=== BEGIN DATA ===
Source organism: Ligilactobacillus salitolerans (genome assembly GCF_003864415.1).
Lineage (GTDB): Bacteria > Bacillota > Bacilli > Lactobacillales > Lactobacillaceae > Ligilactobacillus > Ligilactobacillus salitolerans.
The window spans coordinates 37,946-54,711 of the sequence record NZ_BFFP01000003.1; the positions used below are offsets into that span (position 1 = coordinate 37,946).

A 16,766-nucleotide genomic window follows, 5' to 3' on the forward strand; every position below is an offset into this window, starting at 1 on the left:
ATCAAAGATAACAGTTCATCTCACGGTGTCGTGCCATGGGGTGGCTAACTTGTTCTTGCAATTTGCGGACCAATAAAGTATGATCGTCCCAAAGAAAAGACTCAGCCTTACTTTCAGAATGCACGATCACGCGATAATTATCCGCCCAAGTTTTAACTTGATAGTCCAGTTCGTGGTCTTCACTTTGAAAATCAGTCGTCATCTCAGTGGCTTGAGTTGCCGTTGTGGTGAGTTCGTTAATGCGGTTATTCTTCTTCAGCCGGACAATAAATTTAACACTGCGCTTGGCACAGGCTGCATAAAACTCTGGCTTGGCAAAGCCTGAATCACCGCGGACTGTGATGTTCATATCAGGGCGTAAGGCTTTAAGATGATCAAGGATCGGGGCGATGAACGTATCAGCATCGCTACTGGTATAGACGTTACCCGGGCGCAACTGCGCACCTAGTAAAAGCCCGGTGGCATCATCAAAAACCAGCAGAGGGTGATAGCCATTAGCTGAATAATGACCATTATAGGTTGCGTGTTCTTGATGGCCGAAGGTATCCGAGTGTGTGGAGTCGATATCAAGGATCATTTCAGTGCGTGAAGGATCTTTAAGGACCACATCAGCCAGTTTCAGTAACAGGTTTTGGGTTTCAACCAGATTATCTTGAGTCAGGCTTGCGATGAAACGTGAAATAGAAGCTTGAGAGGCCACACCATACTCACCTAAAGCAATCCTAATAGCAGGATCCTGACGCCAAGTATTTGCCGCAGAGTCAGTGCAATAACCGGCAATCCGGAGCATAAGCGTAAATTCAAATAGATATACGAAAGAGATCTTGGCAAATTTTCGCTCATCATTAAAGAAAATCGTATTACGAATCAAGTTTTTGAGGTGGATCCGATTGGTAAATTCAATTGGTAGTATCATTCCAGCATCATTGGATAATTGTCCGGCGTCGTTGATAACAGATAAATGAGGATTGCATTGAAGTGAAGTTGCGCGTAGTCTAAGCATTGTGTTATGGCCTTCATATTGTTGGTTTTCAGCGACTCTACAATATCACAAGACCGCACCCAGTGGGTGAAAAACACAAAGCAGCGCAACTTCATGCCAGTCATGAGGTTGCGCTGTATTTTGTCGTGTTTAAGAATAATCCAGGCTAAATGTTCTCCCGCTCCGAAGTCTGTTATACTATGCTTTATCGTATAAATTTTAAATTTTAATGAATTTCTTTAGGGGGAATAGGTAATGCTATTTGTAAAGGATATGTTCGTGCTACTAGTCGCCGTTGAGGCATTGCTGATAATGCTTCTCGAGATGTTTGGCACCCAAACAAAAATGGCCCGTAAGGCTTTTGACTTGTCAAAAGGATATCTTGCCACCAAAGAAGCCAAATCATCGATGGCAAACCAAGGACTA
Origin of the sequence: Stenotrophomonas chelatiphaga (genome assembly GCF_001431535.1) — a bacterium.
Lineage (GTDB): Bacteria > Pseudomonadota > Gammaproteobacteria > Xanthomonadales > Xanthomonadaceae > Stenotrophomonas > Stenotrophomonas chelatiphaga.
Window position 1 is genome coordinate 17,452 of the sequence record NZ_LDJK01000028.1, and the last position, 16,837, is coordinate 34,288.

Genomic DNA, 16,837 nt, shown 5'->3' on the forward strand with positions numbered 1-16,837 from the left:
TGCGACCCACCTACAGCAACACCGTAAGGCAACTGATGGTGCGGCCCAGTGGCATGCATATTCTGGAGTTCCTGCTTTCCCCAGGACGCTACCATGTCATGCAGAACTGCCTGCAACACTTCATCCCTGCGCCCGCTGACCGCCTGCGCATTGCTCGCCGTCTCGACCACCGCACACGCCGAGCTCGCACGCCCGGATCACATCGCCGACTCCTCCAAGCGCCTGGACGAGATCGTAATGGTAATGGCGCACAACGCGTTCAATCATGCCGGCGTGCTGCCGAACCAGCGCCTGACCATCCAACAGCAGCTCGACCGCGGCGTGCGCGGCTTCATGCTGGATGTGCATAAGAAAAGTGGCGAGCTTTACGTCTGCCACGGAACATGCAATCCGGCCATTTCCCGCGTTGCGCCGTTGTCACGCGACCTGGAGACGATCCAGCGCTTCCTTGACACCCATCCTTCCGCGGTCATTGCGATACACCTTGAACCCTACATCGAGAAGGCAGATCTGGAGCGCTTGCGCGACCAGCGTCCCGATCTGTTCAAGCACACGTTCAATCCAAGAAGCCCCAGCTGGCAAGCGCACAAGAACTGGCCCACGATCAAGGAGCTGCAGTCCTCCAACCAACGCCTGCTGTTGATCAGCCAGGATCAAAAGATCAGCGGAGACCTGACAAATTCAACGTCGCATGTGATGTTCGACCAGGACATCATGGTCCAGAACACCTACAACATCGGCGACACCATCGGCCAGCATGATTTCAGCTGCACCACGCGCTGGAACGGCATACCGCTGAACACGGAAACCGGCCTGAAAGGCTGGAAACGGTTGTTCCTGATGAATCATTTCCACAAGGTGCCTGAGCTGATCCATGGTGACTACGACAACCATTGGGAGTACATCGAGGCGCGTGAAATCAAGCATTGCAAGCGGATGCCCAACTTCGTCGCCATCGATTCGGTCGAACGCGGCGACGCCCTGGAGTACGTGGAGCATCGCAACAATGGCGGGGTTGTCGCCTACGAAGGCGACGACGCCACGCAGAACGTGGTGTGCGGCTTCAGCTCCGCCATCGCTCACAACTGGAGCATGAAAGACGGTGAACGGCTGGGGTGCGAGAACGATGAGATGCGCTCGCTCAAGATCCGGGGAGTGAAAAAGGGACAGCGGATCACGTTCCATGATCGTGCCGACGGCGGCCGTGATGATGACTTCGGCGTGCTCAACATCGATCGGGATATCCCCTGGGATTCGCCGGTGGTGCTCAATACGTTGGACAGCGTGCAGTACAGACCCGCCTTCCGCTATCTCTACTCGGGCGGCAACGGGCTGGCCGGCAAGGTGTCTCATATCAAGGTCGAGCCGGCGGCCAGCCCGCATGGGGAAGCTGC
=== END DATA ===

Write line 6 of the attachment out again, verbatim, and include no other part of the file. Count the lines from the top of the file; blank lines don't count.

Origin of the sequence: Stenotrophomonas chelatiphaga (genome assembly GCF_001431535.1) — a bacterium.